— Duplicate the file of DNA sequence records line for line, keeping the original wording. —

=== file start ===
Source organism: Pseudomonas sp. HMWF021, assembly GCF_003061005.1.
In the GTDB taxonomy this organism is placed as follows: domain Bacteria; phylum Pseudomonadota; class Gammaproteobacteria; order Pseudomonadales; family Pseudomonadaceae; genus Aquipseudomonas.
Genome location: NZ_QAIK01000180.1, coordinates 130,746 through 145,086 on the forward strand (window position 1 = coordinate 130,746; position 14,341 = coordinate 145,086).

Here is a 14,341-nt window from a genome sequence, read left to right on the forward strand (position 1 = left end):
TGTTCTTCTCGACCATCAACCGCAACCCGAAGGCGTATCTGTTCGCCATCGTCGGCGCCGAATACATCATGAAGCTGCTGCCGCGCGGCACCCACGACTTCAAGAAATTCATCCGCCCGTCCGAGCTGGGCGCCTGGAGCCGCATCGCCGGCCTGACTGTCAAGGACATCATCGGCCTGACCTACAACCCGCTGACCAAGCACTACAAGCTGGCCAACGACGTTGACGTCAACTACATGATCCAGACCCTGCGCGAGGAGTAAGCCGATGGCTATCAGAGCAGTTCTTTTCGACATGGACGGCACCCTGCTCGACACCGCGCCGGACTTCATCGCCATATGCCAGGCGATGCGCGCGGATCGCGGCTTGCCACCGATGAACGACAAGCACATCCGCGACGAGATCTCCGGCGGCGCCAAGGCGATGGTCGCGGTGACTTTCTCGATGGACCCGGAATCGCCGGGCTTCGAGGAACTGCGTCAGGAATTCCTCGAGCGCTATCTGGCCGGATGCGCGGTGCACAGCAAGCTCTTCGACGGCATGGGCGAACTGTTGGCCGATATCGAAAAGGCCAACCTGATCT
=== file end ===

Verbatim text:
Source organism: Pseudomonas sp. HMWF021, assembly GCF_003061005.1.
In the GTDB taxonomy this organism is placed as follows: domain Bacteria; phylum Pseudomonadota; class Gammaproteobacteria; order Pseudomonadales; family Pseudomonadaceae; genus Aquipseudomonas.
Genome location: NZ_QAIK01000180.1, coordinates 130,746 through 145,086 on the forward strand (window position 1 = coordinate 130,746; position 14,341 = coordinate 145,086).

Here is a 14,341-nt window from a genome sequence, read left to right on the forward strand (position 1 = left end):
TGTTCTTCTCGACCATCAACCGCAACCCGAAGGCGTATCTGTTCGCCATCGTCGGCGCCGAATACATCATGAAGCTGCTGCCGCGCGGCACCCACGACTTCAAGAAATTCATCCGCCCGTCCGAGCTGGGCGCCTGGAGCCGCATCGCCGGCCTGACTGTCAAGGACATCATCGGCCTGACCTACAACCCGCTGACCAAGCACTACAAGCTGGCCAACGACGTTGACGTCAACTACATGATCCAGACCCTGCGCGAGGAGTAAGCCGATGGCTATCAGAGCAGTTCTTTTCGACATGGACGGCACCCTGCTCGACACCGCGCCGGACTTCATCGCCATATGCCAGGCGATGCGCGCGGATCGCGGCTTGCCACCGATGAACGACAAGCACATCCGCGACGAGATCTCCGGCGGCGCCAAGGCGATGGTCGCGGTGACTTTCTCGATGGACCCGGAATCGCCGGGCTTCGAGGAACTGCGTCAGGAATTCCTCGAGCGCTATCTGGCCGGATGCGCGGTGCACAGCAAGCTCTTCGACGGCATGGGCGAACTGTTGGCCGATATCGAAAAGGCCAACCTGATCT